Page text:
Quantum leaps

A literal quantum leap is a discrete change, typically extremely small [1].

A metaphorical quantum leap is a sudden, large change.

I can’t think of a good metaphor for a small but discrete change. I was reaching for such a metaphor recently and my first thought was “quantum leap,” though that would imply something much bigger than I had in mind.

Sometimes progress comes in small discrete jumps, and only in such jumps. Or at least that’s how it feels.

There’s a mathematical model for this called the single big jump principle. If you make a series of jumps according to a fat tailed probability distribution, most of your progress will come from your largest jump alone.

Your distribution can be continuous, and yet there’s something subjectively discrete about it. If you have a Lévy distribution, for example, your jumps can be any size, and so they are continuous in that sense. But when the lion’s share of your progress comes from one jump, it feels discrete, as if the big jump counted and the little ones didn’t.

Related posts

[1] A literal quantum leap, such an electron moving from one energy level to another in a hydrogen atom, is on the order of a billionth of a billionth of a joule. A joule is roughly the amount of energy needed to bring a hamburger to your mouth.

The hard part in becoming a command line wizard

I’ve long been impressed by shell one-liners. They seem like magical incantations. Pipe a few terse commands together, et voilà! Out pops the solution to a problem that would seem to require pages of code.

Source http://dilbert.com/strip/1995-06-24

Are these one-liners real or mythology? To some extent, they’re both. Below I’ll give a famous real example. Then I’ll argue that even though such examples do occur, they may create unrealistic expectations.

Bentley’s exercise

In 1986, Jon Bentley posted the following exercise:

Given a text file and an integer k, print the k most common words in the file (and the number of their occurrences) in decreasing frequency.

Donald Knuth wrote an elegant program in response. Knuth’s program runs for 17 pages in his book Literate Programming.

McIlroy’s solution is short enough to quote below [1].

    tr -cs A-Za-z '
    ' |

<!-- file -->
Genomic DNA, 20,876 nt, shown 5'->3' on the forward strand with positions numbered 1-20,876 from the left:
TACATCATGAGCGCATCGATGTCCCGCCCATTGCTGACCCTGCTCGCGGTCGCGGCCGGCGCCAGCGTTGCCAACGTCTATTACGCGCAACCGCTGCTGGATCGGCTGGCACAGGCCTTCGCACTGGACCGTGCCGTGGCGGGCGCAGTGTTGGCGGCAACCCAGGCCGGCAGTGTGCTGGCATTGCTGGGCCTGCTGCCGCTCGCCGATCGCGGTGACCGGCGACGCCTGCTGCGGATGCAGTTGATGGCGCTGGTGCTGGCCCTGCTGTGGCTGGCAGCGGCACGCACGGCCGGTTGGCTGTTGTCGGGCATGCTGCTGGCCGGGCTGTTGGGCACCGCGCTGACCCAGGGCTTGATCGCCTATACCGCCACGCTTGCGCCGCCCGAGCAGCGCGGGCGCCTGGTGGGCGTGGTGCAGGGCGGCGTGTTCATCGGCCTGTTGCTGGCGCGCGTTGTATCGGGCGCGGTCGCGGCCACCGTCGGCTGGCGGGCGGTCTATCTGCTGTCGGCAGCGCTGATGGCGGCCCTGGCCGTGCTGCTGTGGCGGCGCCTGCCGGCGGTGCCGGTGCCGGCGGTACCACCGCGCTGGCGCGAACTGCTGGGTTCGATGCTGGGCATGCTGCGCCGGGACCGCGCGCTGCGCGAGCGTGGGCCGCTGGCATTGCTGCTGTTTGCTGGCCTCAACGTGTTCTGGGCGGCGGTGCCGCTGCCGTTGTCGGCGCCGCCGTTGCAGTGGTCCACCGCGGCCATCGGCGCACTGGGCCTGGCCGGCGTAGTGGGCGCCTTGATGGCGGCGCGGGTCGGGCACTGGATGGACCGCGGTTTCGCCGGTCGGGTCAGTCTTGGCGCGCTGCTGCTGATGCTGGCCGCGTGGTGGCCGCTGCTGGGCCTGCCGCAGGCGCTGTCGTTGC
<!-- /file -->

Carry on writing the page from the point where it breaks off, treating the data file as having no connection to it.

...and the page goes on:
tr A-Z a-z |
    sort |
    uniq -c |
    sort -rn |
    sed ${1}q

McIlroy’s response to Knuth was like Abraham Lincoln’s response to Edward Everett at Gettysburg. Lincoln’s famous address was 50x shorter than that of the orator who preceded him [2]. (Update: There’s more to the story. See [3].)

Knuth and McIlroy had very different objectives and placed different constraints on themselves, and so their solutions are not directly comparable. But McIlroy’s solution has become famous. Knuth’s solution is remembered, if at all, as the verbose program that McIlroy responded to.

The stereotype of a Unix wizard is someone who could improvise programs like the one above. Maybe McIlroy carefully thought about his program for days, looking for the most elegant solution. That would seem plausible, but in fact he says the script was “written on the spot and worked on the first try.” He said that the script was similar to one he had written a year before, but it still counts as an improvisation.

Why can’t I write scripts like that?

McIlroy’s script was a real example of the kind of wizardry attributed to Unix adepts. Why can’t more people quickly improvise scripts like that?

The exercise that Bentley posed was the kind of problem that programmers like McIlroy solved routinely at the time. The tools he piped together were developed precisely for such problems. McIlroy didn’t see his solution as extraordinary but said “Old UNIX hands know instinctively how to solve this one in a jiffy.”